[Herr M.] The latter can actually shoot, though this turns into just a nice gadget, because it is usually too inaccurate and it takes an excellent shot to actually land a hit. What's more relevant is their lack of maneuverability which requires very anticipatory driving.
[Mr Creosote] Experienced tank commanders drive their vehicle backwards, by the way, to keep the opponent at distance The spongy control is mainly an issue with the speedboats, of course, which I find quite funny. On the other hand, I really hate the choppers: I always get stuck on scrubs or hedges!
[Herr M.] This impression probably comes from scrubs and hedges being almost the only obstacles there. On all other courses, there are at least one or two jumps, you drive along dangerous edges or you get stuck on glue spots. The choppers are more like a railroad track: There is just one fixed route which you have to follow exactly. Although this makes them kind of unique, it also makes them uniquely boring.
[Mr Creosote] Well, it's obvious that there can't be only hits. At least there is more than enough variety potential through the different vehicles and courses. It is just a bit of a pity that this is not used adequately: In single player mode, you always have to play the courses in the given order. This can get quite tiresome.
[Herr M.] The endless amount of courses, the increasing difficulty and the ever-faster computer opponents along with the missing save or password function make it impossible to beat in my book. At the latest when you have to start over after umpteen races, you just lose your motivation to try again to reach the end.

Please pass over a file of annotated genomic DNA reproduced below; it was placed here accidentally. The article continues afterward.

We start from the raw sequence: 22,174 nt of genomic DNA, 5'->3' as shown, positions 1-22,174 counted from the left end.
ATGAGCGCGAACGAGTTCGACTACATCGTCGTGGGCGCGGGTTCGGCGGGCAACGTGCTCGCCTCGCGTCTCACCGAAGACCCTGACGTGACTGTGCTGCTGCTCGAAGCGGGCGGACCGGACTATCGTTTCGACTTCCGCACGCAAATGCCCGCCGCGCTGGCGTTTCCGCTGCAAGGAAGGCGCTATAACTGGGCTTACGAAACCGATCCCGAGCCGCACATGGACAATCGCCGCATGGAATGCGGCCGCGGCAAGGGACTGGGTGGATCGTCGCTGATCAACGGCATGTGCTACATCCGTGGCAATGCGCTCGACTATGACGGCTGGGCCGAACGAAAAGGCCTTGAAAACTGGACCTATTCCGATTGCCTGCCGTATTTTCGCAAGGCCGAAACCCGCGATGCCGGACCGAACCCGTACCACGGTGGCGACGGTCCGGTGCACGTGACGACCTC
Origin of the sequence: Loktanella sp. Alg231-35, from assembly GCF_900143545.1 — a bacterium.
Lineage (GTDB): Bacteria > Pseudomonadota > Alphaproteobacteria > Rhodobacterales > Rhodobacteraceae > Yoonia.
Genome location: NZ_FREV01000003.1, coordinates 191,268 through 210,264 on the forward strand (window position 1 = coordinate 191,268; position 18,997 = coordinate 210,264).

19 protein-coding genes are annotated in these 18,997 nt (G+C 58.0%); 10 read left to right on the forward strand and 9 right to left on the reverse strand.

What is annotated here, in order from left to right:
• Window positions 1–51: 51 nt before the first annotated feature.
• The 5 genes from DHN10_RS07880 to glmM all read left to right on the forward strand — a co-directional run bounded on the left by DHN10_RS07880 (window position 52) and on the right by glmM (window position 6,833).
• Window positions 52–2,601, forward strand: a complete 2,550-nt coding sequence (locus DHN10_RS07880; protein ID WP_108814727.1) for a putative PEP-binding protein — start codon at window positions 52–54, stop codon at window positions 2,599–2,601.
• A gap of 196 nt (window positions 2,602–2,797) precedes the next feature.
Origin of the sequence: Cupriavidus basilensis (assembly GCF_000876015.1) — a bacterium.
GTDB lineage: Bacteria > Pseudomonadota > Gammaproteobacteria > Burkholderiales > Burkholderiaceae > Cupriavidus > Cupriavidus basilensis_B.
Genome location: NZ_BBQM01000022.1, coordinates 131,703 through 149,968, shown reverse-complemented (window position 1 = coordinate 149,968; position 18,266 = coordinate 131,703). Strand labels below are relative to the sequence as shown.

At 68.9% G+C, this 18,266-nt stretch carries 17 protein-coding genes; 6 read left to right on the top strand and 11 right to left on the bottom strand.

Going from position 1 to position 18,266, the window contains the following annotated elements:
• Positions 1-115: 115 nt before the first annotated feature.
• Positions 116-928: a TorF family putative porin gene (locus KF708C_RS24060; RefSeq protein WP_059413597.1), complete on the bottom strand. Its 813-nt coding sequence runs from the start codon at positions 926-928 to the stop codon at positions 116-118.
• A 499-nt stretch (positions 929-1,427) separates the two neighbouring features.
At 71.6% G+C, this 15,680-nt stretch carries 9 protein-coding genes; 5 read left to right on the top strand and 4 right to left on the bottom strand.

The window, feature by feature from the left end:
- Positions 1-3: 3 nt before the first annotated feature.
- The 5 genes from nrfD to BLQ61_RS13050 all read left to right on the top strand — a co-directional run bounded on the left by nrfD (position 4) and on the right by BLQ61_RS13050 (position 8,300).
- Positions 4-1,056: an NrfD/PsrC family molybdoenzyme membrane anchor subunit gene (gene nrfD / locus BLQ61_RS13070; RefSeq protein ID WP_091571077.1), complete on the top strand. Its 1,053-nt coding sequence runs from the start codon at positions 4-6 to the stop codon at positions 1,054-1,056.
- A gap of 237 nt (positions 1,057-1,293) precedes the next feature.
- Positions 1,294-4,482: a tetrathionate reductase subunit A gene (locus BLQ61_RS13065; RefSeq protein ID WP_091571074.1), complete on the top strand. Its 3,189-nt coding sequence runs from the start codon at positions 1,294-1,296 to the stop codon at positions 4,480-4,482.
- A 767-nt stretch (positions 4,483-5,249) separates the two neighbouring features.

[Mr Creosote] It is really a pity that the single players have not been cared for. Even if it had just meant to give them a better opportunity to train for multiplayer races.
[Herr M.] Well, just to memorise a couple of courses, it is probably not all wrong, at least for the first couple of courses which you can try very often until you know them by heart so that you can reach the later ones. But make no mistake: The races are a lot of fun and motivation is certainly not lacking. On the contrary, you really want to drive all the courses. It's just sad that this is virtually impossible due to sheer size.
[Mr Creosote] This will just make you a perfect expert for the first couple of courses, but for those which are more exciting, you stay an amateur, because you will have to reach them again first. This is still fun without a doubt, but it's not nearly as well defined as the two-player mode.
[Herr M.] There is one thing I really like about the single player mode, though: It is a race against the clock instead of the computer. Because these particular courses have been designed quite trickily, they are huge fun. But they also suffer from only being accessible in the given order.
[Herr M.] This sums it up very well. As good as the individual parts are, the overall picture still falls a little short. The final finish, some polishing of rough edges, is missing. Certainly, the game still succeeds well without it, because nothing absolutely essential is missing. It's just that the impression remains, that things could have been improved even more.
[Mr Creosote] This improved version was then delivered to the fans in the form of the second part (which we probably should also cover some day). Though even for its own sake, Micro Machines is still quite an achievement. It does away with many stale racing game clichés and thereby easily overtakes the larget part of the competition.
[Herr M.] You could almost say it skillfully pushes the competition over the edge. Just because the scenario is fairly fresh and it virtually founded its own genre aide from the fairly trite arcade racers.